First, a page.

- Toe web infection: A toe web infection is the most common type of athletes foot. It typically affects the skin between your fourth toe and fifth toe . Your skin may change color, crack, peel or flake.
- Moccasin-type infection: A moccasin-type infection affects the bottoms of your feet, your heels and the edges of your feet. Your feet may be sore for a few days. Then, the skin on the bottom of your feet thickens and cracks. In rare cases, your toenails may get infected. They can thicken, break into small pieces and fall out.
- Vesicular-type infection: A vesicular-type infection typically affects the bottom of your feet, but it may appear anywhere on them. A vesicular-type infection features bumps or fluid-filled blisters .
- Ulcerative infection: An ulcerative infection is the rarest type of athletes foot. Open sores often appear between your toes. Open sores may also appear on the bottom of your feet.
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Dry Skin Or Athlete’s Foot How To Spot The Difference
How do I know if the scaly, dry skin on my feet athletes foot or just dry skin?
You can feel very uncomfortable with these conditions experiencing painful fissures, unsightly flaking and uncomfortable itching.
Sometimes the symptoms are obvious and sometimes they are not. These two conditions can even happen at the same time. Dry skin, especially dry skin that cracks can be a portal for a fungal infection. Fungus can cause the skin to feel dry and flake. You can have both conditions at the same time!
Here is the lowdown on symptoms:
Athletes foot symptoms:
- Usually starts between the toes.
- Has an angry red rash that spreads.
- Is uncomfortably itchy.
Athletes foot and dry skin require different types of treatments and.
If you have both dry skin and fungus you have to treat both.
Why is this happening?
One of the major culprits of this condition is excessive sweat. Wetness causes both the skin to dry and is the ideal environment for fungus to thrive.
How can I find a solution?
Try self-care for three weeks. Our selection of premium quality foot care products works. Its sold to real patients.
- Cleanse without drying soaps.
- Exfoliate flakes. You can try a 2 in 1 product that cleanses and exfoliates. Options for every budget available.
When To Call Your Doctor
You may need prescription-strength medicine to kill the athleteâs foot fungus if:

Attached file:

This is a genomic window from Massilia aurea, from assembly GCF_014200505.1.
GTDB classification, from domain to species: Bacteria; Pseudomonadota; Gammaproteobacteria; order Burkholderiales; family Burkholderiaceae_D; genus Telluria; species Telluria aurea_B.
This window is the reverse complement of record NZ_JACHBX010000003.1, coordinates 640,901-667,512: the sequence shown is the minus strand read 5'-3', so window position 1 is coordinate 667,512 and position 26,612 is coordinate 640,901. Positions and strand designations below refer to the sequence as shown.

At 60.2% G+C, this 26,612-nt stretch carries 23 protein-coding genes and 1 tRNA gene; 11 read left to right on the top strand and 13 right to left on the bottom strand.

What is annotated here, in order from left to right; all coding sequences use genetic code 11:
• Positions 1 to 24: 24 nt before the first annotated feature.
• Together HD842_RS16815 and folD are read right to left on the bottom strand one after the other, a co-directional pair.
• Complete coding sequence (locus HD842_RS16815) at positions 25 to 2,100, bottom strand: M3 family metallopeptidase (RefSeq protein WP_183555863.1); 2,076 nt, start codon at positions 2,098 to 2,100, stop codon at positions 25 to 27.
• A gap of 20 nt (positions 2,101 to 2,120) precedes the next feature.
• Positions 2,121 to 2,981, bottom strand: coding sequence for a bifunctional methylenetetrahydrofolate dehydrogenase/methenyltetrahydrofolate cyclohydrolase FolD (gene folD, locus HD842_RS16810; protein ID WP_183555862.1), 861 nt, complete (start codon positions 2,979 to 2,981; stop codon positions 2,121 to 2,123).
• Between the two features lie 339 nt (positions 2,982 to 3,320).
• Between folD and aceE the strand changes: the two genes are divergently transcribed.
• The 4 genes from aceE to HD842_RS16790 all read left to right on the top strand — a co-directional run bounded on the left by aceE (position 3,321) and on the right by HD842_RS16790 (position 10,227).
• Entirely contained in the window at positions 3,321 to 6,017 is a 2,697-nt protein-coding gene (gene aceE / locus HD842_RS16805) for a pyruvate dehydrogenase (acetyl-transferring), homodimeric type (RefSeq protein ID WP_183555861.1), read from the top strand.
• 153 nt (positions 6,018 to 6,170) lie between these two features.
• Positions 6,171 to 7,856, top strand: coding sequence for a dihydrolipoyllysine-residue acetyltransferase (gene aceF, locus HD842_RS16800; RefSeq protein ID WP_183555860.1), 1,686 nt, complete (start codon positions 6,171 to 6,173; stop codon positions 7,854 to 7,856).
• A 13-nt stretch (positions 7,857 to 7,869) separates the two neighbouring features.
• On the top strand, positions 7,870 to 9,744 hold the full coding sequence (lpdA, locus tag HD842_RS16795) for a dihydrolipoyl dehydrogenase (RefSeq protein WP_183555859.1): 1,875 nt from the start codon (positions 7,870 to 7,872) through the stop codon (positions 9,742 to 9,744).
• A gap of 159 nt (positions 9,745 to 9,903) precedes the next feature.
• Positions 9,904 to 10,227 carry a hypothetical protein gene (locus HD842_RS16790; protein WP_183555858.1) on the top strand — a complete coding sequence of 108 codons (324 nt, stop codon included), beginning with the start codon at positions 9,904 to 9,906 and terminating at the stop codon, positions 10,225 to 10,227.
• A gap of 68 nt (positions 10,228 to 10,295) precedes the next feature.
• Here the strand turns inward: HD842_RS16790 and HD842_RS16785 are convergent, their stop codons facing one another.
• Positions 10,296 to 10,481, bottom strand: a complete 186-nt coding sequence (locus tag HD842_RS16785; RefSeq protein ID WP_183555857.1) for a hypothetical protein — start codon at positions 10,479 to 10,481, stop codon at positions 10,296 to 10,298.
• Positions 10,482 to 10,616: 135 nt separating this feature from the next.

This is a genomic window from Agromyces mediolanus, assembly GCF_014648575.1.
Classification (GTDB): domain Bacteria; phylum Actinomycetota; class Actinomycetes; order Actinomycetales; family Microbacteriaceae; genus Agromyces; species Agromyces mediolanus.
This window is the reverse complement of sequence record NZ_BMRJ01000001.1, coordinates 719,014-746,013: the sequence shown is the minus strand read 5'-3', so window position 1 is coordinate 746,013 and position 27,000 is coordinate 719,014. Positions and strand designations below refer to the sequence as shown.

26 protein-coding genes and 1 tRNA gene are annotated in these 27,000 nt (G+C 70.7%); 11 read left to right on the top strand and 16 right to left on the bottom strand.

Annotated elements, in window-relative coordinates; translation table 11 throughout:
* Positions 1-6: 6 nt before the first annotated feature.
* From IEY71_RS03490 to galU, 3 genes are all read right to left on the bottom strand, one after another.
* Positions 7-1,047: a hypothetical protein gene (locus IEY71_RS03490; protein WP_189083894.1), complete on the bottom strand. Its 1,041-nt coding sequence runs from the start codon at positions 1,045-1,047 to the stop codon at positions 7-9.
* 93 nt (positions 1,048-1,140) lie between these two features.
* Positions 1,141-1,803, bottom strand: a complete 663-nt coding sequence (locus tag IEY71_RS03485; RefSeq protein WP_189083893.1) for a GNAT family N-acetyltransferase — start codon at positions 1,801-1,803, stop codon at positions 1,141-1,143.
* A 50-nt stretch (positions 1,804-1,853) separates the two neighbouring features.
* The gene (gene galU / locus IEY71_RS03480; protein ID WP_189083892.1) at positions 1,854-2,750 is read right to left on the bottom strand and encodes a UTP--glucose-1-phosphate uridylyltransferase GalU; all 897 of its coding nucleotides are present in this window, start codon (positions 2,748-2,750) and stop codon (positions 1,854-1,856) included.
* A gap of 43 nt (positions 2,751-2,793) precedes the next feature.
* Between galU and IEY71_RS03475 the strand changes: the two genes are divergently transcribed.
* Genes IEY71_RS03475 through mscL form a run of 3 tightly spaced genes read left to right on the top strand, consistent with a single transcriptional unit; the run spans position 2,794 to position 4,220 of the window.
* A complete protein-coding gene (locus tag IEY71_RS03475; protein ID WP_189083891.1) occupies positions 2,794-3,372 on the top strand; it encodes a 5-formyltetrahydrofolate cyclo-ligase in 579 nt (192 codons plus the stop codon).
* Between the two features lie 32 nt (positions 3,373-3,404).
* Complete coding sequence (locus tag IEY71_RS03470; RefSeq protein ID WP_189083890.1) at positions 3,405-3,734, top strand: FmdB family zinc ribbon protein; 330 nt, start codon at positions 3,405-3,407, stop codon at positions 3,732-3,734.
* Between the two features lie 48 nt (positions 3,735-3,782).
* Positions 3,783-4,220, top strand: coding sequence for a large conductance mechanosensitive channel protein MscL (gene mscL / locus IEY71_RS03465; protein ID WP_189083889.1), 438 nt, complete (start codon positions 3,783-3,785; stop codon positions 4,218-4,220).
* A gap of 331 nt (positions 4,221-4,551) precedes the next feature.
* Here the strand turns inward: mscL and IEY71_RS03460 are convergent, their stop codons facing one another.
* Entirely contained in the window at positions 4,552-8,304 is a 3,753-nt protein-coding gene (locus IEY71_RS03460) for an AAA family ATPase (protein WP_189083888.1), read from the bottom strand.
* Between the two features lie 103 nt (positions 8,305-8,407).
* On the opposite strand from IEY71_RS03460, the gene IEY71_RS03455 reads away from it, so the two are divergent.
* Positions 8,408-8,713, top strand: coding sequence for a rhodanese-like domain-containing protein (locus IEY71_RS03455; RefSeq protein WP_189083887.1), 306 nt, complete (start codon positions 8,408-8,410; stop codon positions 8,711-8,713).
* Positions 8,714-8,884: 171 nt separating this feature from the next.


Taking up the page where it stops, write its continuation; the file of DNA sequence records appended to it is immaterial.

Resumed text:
- You have diabetes and the rash looks infected
- The scaly rash has turned into sores or ulcers that leak fluid
- Itâs spread to your hands or groin
- You think your toenails are infected
- The rash just wonât disappear
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What Causes Athletes Foot What Are Common Symptoms
Athletes foot is a skin disease caused by a fungus, and you dont have to be an athlete to get it. The medical name for athletes foot is tinea pedis. The reason its commonly called athletes foot is the fungus is often found inside locker rooms, gyms, swimming pools, and showers, i.e., the playground for most athletes. Athletes foot is highly contagious and is easily spread through skin-to-skin contact with an infected person. Symptoms of athletes foot include itchy, dry skin, inflammation, blisters, and cracked heels. While it typically affects the soles of your feet and toenails, it can also spread to other body parts that provide a dark, damp home for it, including your groin and underarms. If athletes foot spreads to other body parts, it often goes by other names such as ringworm or jock itch. You can even get athletes foot on your head, face, or hands. It should be noted that not all fungus conditions affecting the feet are athletes foot. You could also suffer from conditions known as eczema, psoriasis, or even an allergic reaction to dyes used in your shoes.
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Treatment Of Athletes Foot
For treatment options, there are some over the counter creams and sprays that usually help. For extreme cases, there are prescription antibiotic cream and an over the counter spray/powder to disinfect your shoes. If all this fails, there are oral antibiotics as well. Be sure to contact a Georgia Podiatrist to help get proper treatment of athletes foot.
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How To Get Rid Of Athlete’s Foot
You can buy a topical antifungal treatment from pharmacies, or get one on prescription. Topical means it is applied directly to the area affected by athlete’s foot, ie the skin of the feet. There are various types and brands of antifungal cream – for example, terbinafine, clotrimazole, econazole, ketoconazole and miconazole. They are usually creams but can also be sprays, liquids or powders that will help in treating athlete’s foot. These treatments are all good at clearing fungal skin infections. There is no evidence that one is better than another. For children clotrimazole, econazole or miconazole should be used. Other options are undecenoic acid or tolnaftate, which are available over the counter.
Apply for as long as advised. This varies between the different treatments, so read the instructions carefully. Although the athlete’s foot rash may seem to go quite quickly, you may need to apply the treatment for 1-2 weeks after the rash has gone. This is to clear the fungi completely from the skin, which will prevent the athlete’s foot rash from returning.
You should avoid creams that have steroids in them, like hydrocortisone. Although the hydrocortisone can help with the itching, it can lead to the fungi spreading which makes the athlete’s foot worse. It is better to stick with creams that only contain the antifungal ingredient and nothing else.
See the separate leaflet called Antifungal Medicines.